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Learning how to start an event planning business isn’t as difficult, nor as daunting, as it may seem at first. It just takes a bit of organization on your part and the willingness to work through everything step-by-step until the end.
In this article, we discuss some of the basic steps that can help you transform your dream of starting an event planning business into reality.
One of the first things you’ll want to do when starting your own event planning business is get to know the industry in your area.
If you’re not sure how to do that, consider these options to start:
However you choose to conduct your research, ask plenty of questions and gather as much information as possible so you can get a clear picture of the industry.
Going into a brand new industry with zero experience can make your goal of starting an event planning business even more difficult — not impossible, just difficult.
Good news! You can reduce that difficulty by working in someone else’s event planning business for a while. Doing so can give you an insider’s view into the problems inherent in the industry and the best ways to overcome them.
Working in an event planning business yourself can also help you decide for sure if it’s the right path for you.
Once you have all the information you need and you’re confident that the event planning industry is right for you, it’s time to register your business. In doing so, you’ll need to choose a name and type for your business.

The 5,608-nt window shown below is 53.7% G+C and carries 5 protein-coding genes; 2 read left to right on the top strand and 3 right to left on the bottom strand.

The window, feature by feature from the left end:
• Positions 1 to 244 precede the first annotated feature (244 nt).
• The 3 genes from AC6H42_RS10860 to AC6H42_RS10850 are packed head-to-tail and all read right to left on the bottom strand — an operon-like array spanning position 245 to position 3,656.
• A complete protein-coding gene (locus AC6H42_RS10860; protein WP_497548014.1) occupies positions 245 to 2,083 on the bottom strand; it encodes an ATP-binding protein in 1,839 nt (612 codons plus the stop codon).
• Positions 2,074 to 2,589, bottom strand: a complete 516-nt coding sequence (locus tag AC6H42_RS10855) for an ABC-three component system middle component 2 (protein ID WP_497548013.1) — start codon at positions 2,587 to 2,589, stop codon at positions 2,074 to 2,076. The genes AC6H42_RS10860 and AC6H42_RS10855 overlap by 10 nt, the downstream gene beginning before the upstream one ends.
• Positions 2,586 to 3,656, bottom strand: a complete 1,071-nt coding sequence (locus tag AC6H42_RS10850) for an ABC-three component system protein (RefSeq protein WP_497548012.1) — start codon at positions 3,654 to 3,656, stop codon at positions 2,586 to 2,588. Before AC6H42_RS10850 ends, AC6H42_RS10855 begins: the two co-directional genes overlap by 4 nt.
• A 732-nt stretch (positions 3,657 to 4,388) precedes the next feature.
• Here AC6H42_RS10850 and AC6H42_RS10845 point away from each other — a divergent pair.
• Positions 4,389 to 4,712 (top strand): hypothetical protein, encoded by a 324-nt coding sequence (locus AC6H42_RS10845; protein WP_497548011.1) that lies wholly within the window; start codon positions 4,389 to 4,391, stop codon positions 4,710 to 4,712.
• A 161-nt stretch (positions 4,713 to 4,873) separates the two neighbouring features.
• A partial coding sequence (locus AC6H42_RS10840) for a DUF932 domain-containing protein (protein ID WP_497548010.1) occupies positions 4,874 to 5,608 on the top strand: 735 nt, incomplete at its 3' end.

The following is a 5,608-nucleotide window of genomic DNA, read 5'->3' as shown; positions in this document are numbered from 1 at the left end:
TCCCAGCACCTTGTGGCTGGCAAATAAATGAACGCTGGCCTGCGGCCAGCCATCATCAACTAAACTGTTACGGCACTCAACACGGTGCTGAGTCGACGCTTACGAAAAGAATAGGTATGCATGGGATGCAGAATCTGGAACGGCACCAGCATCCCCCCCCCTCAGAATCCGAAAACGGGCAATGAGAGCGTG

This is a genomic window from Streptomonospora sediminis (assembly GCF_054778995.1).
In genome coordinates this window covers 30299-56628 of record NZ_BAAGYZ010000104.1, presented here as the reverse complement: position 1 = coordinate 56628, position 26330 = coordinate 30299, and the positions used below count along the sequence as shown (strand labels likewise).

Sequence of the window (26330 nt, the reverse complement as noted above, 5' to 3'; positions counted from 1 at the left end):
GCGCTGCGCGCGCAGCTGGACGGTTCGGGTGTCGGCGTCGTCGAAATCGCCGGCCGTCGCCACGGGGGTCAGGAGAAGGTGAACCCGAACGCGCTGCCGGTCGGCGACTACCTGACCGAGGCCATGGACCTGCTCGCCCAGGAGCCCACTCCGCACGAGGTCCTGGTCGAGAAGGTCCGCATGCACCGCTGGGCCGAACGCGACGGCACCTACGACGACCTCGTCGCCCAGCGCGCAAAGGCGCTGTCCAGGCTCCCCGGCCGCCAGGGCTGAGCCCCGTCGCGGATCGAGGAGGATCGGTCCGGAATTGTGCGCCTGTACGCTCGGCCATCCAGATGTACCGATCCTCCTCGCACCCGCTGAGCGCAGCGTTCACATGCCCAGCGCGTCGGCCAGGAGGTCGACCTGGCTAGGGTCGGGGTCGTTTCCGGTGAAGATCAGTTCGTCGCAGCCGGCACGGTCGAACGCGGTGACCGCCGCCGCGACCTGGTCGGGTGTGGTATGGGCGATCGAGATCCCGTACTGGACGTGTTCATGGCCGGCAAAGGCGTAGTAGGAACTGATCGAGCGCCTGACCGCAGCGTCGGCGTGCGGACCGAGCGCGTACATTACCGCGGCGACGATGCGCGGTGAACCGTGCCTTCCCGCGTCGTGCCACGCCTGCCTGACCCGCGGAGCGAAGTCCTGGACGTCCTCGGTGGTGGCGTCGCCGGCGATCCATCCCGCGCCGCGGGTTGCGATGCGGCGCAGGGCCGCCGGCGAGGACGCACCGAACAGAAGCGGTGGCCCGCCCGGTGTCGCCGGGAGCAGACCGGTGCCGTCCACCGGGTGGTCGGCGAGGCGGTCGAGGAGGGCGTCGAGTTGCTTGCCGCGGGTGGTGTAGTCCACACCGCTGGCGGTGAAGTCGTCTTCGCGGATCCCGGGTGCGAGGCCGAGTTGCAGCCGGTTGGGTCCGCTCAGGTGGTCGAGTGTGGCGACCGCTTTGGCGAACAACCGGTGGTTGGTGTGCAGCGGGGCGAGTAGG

You can name your business anything you want, but you’ll have to choose from several predetermined types, including sole proprietorships, partnership, limited-liability corporation (LLC), S-corporation, and C-corporation.
If you’re unsure about which type to choose, talk to a tax professional for more information.
Regardless of whether you choose a sole proprietorship or a C-corporation, the next step on the list is to open a bank account for the business.
You’ll want to do this as soon as possible because it can help you keep your personal spending and your business spending separate and under control.
A business bank account also makes it much easier come tax time — you won’t have to spend hours at the end of the year trying to separate your personal income and expenses from your business income and expenses.
Sure, you can run an event planning business without a plan, but why would you want to? More to the point, creating a business plan before you get too far into the process may help set you up for success later on.
Think of your business plan as a roadmap that can show you how to navigate your way through any difficulties that may pop up.
As you create your plan, be sure to think about (and plan for) things like:
Keep in mind that you won’t use all of this information right away. You may not, for example, hire employees until a few years down the road, so you don’t necessarily need that portion of the plan from day one.
Instead, add to your plan along the way and do your best to do so before introducing a new variable into your business.
Regardless of what you include in your business plan to start with, consider it a priority to build a budget that will be in effect from day one. Even a simple budget can help you keep track of your income and control business spending.